1. It indicates that multipartite quantum cor-relations get enhanced with an increase in excitationsand they behave in a similar fashion to random states.Similarly, Dicke states having high excitations and mul-tipartite entanglement content can violate monogamyscore with low α which does not remain true when α isincreased. On the other hand, Dicke states with a singleor low excitations show a large fraction of states to benon-monogamous even for a moderate α values. (seeFig. ) B. Criticalities in GGM and Monogamy power

An interesting feature in the relationship betweenGGM and monogamy score is the existence of a criti-cal value of GGM, G c as deﬁned in Eq. ( ). It meansthat if a random state possess a GGM value above G c , itis guaranteed to be monogamous. We track the changesin the values of G c with the number of parties, N andthe monogamy power α .When the monogamy power is set to unity, i.e., α =

1, we ﬁnd that all QC measures show similar features,where the G c decreases with N , hitting zero for N = . For α values different from unity, we getvarying responses of G c , as seen in Fig. .To associate G c with α in monogamy score, for a ﬁxedmultipartite entanglement content of a state, we ﬁnd acritical exponent beyond which, the monogamy score isalways non-negative. We denote it by α C . To enunci-ate its variation with GGM and its dependence on thenumber of parties, we consider negativity and discordas the correlation measures. Based on the observationsfrom Fig. , we note the following points: . States which require a high value of α to sat-isfy the monogamy inequality are present for lownumber of parties and the number of such statesdecreases signiﬁcantly for N ≥ . α C ≥ G . This is because,states possessing signiﬁcant genuine multipartitecorrelations are monogamous over a large rangeof the exponent. . Near the tail of the GGM spectrum, where statesare strongly quantum correlated, α C is low, evenfor low number of qubits which is nicely depictedin Fig. for three-qubits. . Non-monogamous states are mostly observed for α ≤ GGM N D GGM N D GGM N D GGM N D FIG. . Critical exponent, α C (see text for deﬁnition) againstGGM both for discord (solid circles) and negativity (pluses)monogamy scores. All other speciﬁcations are same as in Fig. . C. Maximum of the sum of bipartite QC measures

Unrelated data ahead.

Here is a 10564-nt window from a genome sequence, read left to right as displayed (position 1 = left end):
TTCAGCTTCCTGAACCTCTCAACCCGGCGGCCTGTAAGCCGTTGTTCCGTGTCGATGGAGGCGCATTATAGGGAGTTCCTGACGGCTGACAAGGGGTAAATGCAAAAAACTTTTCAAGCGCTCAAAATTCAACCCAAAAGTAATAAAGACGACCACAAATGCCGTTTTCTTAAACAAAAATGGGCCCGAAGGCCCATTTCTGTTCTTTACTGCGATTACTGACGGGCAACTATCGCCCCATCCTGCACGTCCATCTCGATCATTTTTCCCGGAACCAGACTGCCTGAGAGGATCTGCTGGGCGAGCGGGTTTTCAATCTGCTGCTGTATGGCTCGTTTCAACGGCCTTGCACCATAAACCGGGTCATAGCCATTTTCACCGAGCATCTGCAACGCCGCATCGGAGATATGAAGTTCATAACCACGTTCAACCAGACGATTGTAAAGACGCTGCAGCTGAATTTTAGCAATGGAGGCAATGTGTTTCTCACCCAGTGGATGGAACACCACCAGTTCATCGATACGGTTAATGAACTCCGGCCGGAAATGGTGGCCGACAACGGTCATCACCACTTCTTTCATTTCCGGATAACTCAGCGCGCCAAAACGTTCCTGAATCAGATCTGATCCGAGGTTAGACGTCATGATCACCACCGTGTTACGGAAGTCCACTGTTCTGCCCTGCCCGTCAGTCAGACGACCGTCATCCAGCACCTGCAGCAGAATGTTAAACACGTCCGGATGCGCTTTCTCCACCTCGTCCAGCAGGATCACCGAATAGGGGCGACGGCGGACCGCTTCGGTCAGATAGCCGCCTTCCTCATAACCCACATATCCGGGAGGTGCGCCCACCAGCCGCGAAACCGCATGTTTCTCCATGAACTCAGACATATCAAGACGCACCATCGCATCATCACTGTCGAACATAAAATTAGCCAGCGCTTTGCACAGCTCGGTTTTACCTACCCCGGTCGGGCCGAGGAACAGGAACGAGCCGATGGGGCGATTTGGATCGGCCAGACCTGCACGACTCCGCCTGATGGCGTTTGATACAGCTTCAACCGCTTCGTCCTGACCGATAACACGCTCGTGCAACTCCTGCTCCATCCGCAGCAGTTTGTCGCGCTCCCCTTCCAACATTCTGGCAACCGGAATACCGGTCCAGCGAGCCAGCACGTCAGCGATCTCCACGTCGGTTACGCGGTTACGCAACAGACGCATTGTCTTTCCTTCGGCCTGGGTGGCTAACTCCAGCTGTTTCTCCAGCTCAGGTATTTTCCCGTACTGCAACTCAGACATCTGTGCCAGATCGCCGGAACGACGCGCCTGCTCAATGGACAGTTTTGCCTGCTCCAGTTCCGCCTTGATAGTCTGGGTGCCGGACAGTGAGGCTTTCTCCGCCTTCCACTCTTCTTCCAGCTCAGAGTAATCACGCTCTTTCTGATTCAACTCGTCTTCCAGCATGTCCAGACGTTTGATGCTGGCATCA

To understand the criticalities deeply, let us considerthe actual maximum of ∑ Ni = Q i and its difference withthe algebraic maximum. It is clear from previous inves-tigation that the monogamy-based bound is too strin-gent when α is small. However, the sum of bipartiteQCs is still lower than the sum of the individual max-ima, i.e. ∑ Ni = Q i < ( N − ) for any QC measure in aqubit-scenario. Since the monogamy score is negativefor low values of α , the above quantity has a substan-tial strength at those values and decreases sharply witha rise in the exponent. With higher number of partiesin the parent multipartite state, it decreases for moder-ate to high α and also drops down to zero much morerapidly. For negativity, it is lower than that of concur-rence. Our observations are illustrated in Fig. forrandom states, and Dicke states. III. INTERPLAY BETWEEN MEASUREMENT-,GEOMETRY- AND MONOGAMY-BASED QUANTUMCORRELATIONS

Let us now move to relate measure-based QCs withboth the monogamy-based QC measures and geomet-ric measure of entanglement. The measurement-basedmeasures as well as geometric measures quantify QCsin an active way while monogamy-based measures dothe job in a passive way as explained in the introduc-tion. This is due to the fact that instead of tracing out α α α FIG. . (Left) Plot of ∑ i Q i (ordinate) for three- (solid points) and four-qubit (hollow points) Haar uniformly generatedstates against α (abscissa) in case of negativity (red), discord (blue) and concurrence (black). Similar study has been carriedout for random Dicke states with a single excitation (middle) and two excitations (right). The vertical axis is in ebits in case ofentanglement, in bits in case of discord while the horizontal axis is dimensionless. N − N − N -qubit state. These local measurements concen-trate the global correlations of the state into a particularbipartite pair and are known as localizable correlations[ – ]. Therefore, the localized bipartite correlationshave potential to capture quantumness distributed inmultipartite states [ , ].Since we want to relate measurement-based QC mea-sures with the monogamy-based one, we introduce alocalized version of QC measure, Q , with a power α ,denoted by LQ α , when the local measurements are per-formed in the all the parties except ﬁrst two parties 1and 2, and for a multipartite pure state, | ψ N (cid:105) and givenQC measure, Q , it can mathematically be representedas LQ α ( | ψ N (cid:105) ) = max { Π } N − ∑ k = p k Q α ( | φ k (cid:105) ) , ( )where { Π } denotes the set of local rank- projectivemeasurements on the N − k is a particular outcome combination of the N − | φ k (cid:105) is the normalized postmeasurement state for the k th outcome with p k beingthe corresponding probability. We report the connec-tion of LQ α with G and δ Q α , as well as the variationof LQ α with the power, α . For concurrence, negativityand discord as QC measures, the respective localizedversions are denoted by LC α ( | ψ N (cid:105) ) , LN α ( | ψ N (cid:105) ) , and LD α ( | ψ N (cid:105) ) . LQ negconcdisc LQ negconcdisc LQ negconcdisc LQ negconcdisc FIG. . f ( LQ α = ) (ordinate) vs. localizable QC mea-sures. The QCs localized here are negativity (red), concur-rence (blue) and discord (black) for three- (bottom left), four-(bottom right), ﬁve- (top left) and six-qubit (top right) randomstates. All other speciﬁcations are same as in Fig. . A. Relation of LQ α with δ Q α and GGM Frequency distribution of localizable QCs.